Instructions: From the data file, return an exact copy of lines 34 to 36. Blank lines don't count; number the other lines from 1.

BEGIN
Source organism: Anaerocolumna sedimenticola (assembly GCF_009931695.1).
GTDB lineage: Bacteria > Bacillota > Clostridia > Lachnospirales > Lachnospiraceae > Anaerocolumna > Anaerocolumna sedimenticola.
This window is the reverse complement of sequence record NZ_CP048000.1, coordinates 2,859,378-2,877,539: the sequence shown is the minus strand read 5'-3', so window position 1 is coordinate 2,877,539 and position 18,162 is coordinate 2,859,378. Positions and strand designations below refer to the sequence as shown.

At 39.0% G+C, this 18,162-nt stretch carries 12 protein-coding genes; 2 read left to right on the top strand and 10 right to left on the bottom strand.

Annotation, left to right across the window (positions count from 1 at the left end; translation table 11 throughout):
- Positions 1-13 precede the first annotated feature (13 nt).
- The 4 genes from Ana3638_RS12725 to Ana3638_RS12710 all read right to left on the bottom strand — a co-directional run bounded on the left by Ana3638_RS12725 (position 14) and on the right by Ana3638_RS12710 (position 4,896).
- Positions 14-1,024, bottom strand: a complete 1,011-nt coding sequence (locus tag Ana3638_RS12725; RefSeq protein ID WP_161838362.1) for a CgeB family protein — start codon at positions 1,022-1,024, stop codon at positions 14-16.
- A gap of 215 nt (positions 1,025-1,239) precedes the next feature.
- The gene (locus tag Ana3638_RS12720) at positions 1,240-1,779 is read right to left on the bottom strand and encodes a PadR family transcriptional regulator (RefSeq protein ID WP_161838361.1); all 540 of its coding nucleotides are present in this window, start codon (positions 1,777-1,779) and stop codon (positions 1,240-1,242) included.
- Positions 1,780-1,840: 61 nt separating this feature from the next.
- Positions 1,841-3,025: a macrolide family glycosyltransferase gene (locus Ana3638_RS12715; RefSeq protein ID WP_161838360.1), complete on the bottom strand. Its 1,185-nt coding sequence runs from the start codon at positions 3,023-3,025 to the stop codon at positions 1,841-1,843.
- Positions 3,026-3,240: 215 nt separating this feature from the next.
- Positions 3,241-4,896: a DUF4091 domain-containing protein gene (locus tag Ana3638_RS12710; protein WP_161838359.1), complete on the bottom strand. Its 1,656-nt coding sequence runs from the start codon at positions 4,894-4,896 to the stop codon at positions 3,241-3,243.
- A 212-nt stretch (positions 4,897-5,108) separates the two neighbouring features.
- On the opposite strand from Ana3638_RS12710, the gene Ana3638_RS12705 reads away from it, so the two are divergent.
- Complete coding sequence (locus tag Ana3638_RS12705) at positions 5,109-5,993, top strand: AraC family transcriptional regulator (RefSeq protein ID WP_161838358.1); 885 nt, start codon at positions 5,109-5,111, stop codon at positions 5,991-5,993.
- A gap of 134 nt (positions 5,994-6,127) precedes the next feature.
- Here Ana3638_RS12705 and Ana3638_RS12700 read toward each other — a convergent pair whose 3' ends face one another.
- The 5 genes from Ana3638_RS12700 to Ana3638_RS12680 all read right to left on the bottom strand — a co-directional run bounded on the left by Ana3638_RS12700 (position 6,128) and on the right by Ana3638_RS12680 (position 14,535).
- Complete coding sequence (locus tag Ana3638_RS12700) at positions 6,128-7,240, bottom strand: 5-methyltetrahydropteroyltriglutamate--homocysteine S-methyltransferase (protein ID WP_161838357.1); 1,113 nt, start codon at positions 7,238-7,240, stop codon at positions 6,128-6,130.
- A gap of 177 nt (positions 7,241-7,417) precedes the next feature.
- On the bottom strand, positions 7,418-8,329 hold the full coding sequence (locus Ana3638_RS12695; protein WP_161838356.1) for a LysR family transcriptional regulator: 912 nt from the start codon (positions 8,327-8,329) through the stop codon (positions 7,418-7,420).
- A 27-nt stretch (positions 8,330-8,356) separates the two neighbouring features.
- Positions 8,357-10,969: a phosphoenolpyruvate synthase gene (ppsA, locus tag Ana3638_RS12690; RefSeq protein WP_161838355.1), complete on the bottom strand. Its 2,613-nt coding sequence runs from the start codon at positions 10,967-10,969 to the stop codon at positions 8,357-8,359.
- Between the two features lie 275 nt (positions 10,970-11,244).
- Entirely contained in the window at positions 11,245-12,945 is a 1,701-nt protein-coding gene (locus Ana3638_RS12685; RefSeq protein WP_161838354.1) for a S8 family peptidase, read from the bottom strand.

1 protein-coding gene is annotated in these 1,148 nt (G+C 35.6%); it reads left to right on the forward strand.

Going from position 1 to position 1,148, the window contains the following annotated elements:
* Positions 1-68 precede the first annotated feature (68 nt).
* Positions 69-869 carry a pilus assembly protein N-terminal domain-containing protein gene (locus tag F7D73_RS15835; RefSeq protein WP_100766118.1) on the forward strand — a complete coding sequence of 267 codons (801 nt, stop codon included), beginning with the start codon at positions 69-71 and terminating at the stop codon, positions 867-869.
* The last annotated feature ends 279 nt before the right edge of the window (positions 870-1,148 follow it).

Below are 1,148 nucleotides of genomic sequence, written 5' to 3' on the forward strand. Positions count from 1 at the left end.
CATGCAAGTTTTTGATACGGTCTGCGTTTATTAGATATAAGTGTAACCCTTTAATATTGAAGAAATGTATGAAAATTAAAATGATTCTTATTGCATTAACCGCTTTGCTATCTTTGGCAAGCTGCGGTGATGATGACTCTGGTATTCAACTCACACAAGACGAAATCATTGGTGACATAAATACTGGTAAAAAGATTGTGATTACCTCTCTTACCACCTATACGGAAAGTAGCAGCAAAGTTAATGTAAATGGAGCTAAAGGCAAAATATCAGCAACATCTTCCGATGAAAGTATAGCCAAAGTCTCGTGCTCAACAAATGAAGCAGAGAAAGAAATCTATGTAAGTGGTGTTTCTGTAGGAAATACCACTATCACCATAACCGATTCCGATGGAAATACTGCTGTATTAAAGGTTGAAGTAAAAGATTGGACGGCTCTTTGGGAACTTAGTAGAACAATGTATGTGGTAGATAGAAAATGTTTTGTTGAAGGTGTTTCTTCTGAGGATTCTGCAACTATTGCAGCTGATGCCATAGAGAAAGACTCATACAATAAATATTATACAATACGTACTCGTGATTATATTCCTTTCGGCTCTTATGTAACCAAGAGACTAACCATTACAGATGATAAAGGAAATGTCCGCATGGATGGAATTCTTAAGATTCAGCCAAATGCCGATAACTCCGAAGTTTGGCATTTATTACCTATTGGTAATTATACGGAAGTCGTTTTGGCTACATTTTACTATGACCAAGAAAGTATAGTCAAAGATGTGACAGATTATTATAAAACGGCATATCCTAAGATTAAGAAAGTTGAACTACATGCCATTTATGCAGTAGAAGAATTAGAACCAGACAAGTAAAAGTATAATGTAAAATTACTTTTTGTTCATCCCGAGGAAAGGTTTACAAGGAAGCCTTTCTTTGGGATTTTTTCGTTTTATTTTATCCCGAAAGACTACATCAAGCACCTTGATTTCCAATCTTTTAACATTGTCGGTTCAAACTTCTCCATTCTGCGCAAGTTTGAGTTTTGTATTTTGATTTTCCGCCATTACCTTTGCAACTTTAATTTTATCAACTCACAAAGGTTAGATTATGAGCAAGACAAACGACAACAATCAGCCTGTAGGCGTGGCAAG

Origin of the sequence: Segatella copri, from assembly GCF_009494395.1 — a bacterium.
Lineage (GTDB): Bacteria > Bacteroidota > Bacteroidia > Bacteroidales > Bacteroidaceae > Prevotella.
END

CATGCAAGTTTTTGATACGGTCTGCGTTTATTAGATATAAGTGTAACCCTTTAATATTGAAGAAATGTATGAAAATTAAAATGATTCTTATTGCATTAACCGCTTTGCTATCTTTGGCAAGCTGCGGTGATGATGACTCTGGTATTCAACTCACACAAGACGAAATCATTGGTGACATAAATACTGGTAAAAAGATTGTGATTACCTCTCTTACCACCTATACGGAAAGTAGCAGCAAAGTTAATGTAAATGGAGCTAAAGGCAAAATATCAGCAACATCTTCCGATGAAAGTATAGCCAAAGTCTCGTGCTCAACAAATGAAGCAGAGAAAGAAATCTATGTAAGTGGTGTTTCTGTAGGAAATACCACTATCACCATAACCGATTCCGATGGAAATACTGCTGTATTAAAGGTTGAAGTAAAAGATTGGACGGCTCTTTGGGAACTTAGTAGAACAATGTATGTGGTAGATAGAAAATGTTTTGTTGAAGGTGTTTCTTCTGAGGATTCTGCAACTATTGCAGCTGATGCCATAGAGAAAGACTCATACAATAAATATTATACAATACGTACTCGTGATTATATTCCTTTCGGCTCTTATGTAACCAAGAGACTAACCATTACAGATGATAAAGGAAATGTCCGCATGGATGGAATTCTTAAGATTCAGCCAAATGCCGATAACTCCGAAGTTTGGCATTTATTACCTATTGGTAATTATACGGAAGTCGTTTTGGCTACATTTTACTATGACCAAGAAAGTATAGTCAAAGATGTGACAGATTATTATAAAACGGCATATCCTAAGATTAAGAAAGTTGAACTACATGCCATTTATGCAGTAGAAGAATTAGAACCAGACAAGTAAAAGTATAATGTAAAATTACTTTTTGTTCATCCCGAGGAAAGGTTTACAAGGAAGCCTTTCTTTGGGATTTTTTCGTTTTATTTTATCCCGAAAGACTACATCAAGCACCTTGATTTCCAATCTTTTAACATTGTCGGTTCAAACTTCTCCATTCTGCGCAAGTTTGAGTTTTGTATTTTGATTTTCCGCCATTACCTTTGCAACTTTAATTTTATCAACTCACAAAGGTTAGATTATGAGCAAGACAAACGACAACAATCAGCCTGTAGGCGTGGCAAG

Origin of the sequence: Segatella copri, from assembly GCF_009494395.1 — a bacterium.
Lineage (GTDB): Bacteria > Bacteroidota > Bacteroidia > Bacteroidales > Bacteroidaceae > Prevotella.